Time Management is a Myth Part 2

Nov 18, 2020

Last week I said time management is a myth.

And that’s because time is a totally inflexible commodity. We all have access to an equal amount every day.

In reality, the only thing you can manage is your own relationship to time. And a common mistake made is to attempt to “do more” within the constraints of time (as in getting more done in a day). The problem with this approach is the hidden costs of doing more in less time – in order to pack more into your day, you’ve got to leave other things out…things that, in retrospect, might be kind of important…like your spouse or your children.

I’m not denying that there are gains to be made by focusing on “efficiency.” We call that the approach of “doing things right.” But “doing things right” will simply yield you the low hanging fruit. And that’s just not going to go far enough.

If you really want to make significant strides in the management of yourself within the inflexible constraints of time, you’re going to have change from “doing things right” to “doing the right things.”

Two words that come to mind are “focus” and “empowerment.”

Suppose I told you that in 36 months, you would be whisked away to a remote desert island. The good news is this island is an ideal paradise with warm sunny beaches, abundant food and fun and anything else that you want in your fantasy. However…this island has almost no communication to the outside world. In fact, all you can count on is receiving and sending one email per day, each containing 1,000 words or less.

Question: Could your business survive if you were on that island for a month? For a year? For five years?

The only way your business would survive would be if you got very clear about every key aspect of your business (that’s focus) and made sure that everyone on your team knew their role very clearly and took personal responsibility for its fulfillment (that’s empowerment).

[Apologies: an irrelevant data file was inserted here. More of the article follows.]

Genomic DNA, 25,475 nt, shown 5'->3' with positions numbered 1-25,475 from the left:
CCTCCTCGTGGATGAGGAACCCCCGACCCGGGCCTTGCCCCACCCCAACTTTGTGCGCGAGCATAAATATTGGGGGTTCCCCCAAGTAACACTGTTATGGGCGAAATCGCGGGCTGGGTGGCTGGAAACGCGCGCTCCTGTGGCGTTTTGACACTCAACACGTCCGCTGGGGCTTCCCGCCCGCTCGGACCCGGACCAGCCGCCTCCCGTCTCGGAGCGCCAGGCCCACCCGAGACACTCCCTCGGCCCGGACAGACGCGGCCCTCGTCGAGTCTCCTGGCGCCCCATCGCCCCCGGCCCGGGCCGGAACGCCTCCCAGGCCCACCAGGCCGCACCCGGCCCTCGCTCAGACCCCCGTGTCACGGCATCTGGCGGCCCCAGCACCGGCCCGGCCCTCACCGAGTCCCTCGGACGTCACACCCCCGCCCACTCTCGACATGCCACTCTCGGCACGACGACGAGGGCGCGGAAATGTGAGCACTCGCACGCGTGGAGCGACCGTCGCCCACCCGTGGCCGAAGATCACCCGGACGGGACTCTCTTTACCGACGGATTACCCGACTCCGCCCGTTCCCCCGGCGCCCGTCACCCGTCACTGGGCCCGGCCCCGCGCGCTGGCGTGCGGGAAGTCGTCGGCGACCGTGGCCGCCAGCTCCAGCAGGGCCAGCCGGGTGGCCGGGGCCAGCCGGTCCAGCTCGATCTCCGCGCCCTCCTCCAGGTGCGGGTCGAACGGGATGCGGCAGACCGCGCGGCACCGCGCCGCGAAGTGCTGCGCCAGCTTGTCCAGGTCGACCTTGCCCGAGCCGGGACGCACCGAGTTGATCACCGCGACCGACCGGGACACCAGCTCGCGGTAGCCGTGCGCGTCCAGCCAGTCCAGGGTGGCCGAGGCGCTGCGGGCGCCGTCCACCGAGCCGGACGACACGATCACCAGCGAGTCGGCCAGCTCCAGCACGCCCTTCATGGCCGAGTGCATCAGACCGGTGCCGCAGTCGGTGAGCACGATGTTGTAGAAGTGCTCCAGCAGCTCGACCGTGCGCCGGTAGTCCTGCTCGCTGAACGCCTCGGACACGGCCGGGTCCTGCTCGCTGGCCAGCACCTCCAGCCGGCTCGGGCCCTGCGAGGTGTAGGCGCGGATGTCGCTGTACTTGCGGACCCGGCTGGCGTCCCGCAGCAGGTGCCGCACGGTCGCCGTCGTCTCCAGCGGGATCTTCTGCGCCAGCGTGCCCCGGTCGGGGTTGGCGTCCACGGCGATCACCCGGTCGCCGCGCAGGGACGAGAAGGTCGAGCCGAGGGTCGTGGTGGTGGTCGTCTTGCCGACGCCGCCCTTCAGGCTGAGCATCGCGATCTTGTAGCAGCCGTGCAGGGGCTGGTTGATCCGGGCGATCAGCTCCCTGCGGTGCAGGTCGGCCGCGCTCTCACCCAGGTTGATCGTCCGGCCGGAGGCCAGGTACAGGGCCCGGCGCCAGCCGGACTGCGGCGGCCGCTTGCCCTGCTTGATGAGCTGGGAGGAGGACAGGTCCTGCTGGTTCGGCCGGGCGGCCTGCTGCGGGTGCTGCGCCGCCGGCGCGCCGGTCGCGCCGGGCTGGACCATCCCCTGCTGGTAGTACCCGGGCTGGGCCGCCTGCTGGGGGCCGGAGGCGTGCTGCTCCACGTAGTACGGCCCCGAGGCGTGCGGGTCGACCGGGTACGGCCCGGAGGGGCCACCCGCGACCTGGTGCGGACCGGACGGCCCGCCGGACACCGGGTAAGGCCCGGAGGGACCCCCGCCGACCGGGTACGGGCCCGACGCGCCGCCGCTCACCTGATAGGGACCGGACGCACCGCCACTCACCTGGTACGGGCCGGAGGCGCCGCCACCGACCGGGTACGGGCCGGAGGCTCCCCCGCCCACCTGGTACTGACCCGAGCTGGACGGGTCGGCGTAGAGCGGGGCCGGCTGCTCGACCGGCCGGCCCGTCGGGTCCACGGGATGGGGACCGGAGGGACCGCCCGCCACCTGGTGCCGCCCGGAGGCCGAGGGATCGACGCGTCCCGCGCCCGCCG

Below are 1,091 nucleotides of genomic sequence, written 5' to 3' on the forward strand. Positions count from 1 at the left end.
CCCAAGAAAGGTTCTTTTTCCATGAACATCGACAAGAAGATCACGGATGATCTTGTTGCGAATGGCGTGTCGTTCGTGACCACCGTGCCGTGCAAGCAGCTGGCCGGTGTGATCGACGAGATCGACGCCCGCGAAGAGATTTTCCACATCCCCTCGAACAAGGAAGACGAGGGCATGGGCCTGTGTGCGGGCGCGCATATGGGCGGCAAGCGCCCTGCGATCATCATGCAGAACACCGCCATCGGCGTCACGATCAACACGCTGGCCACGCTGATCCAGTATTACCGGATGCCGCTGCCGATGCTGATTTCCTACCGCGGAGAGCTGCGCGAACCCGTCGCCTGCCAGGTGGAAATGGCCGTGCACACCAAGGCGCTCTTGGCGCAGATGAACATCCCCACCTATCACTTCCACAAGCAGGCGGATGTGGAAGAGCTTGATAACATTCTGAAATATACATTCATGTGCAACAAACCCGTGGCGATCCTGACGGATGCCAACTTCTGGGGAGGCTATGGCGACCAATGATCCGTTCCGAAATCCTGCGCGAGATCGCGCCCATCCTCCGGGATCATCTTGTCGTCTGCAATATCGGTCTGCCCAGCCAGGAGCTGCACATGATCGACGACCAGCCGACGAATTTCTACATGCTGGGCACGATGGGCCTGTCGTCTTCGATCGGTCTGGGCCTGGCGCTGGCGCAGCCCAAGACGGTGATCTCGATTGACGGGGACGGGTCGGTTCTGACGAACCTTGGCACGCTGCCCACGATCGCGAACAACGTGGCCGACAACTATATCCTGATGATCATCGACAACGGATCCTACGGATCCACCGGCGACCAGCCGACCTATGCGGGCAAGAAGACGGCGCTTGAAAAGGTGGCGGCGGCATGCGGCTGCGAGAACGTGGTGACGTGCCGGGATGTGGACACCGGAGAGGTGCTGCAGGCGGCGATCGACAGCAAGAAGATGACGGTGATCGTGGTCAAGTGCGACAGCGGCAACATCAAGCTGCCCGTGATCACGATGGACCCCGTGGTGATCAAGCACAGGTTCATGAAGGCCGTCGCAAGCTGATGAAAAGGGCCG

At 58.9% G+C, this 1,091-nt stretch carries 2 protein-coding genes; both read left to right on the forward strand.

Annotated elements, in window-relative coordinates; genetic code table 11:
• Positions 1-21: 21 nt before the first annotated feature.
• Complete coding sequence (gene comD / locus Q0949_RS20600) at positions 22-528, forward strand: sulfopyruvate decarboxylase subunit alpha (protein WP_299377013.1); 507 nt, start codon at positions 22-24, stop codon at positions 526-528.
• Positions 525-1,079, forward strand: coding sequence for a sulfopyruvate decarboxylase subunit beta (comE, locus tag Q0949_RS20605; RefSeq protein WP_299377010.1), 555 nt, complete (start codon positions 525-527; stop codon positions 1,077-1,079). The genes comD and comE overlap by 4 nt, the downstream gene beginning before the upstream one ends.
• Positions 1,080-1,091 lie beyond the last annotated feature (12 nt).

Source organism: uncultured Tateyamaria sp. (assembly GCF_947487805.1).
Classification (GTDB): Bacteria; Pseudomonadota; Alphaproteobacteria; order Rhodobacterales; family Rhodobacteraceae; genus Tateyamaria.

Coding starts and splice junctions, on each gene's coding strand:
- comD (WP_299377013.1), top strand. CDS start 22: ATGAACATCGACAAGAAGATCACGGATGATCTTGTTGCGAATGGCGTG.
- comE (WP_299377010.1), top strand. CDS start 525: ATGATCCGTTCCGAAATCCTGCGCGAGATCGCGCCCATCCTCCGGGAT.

Your 1,000-word daily email exchange would have a laser-like focus on the key area of your business. You’d give overall strategic guidance, but the day to day operational decisions would largely be left to your team members.

If you knew that remote desert island experience was coming 36 months from now, what would you be spending your time doing for the next 36 months?

If you say, “more of what I’m doing now, only harder,” you don’t get it. More of what you’re doing now is already not working for you.

But if you say, “I’d spend the next 36 months clarifying what the most important aspects of my business are (again, focus) and training my team to be able to execute our identified and agreed upon priorities (again, empowerment)” then you can go to the head of the class. You got the answer correct.

There may not be a desert island in your future, but for too many of us, your family may be on an island of your own making…one without you on it.

If you’ll focus on doing the right things through focus on your business and empowerment of your team members, you’ll be free to give your family what they want even more than a successful business.

Time. With you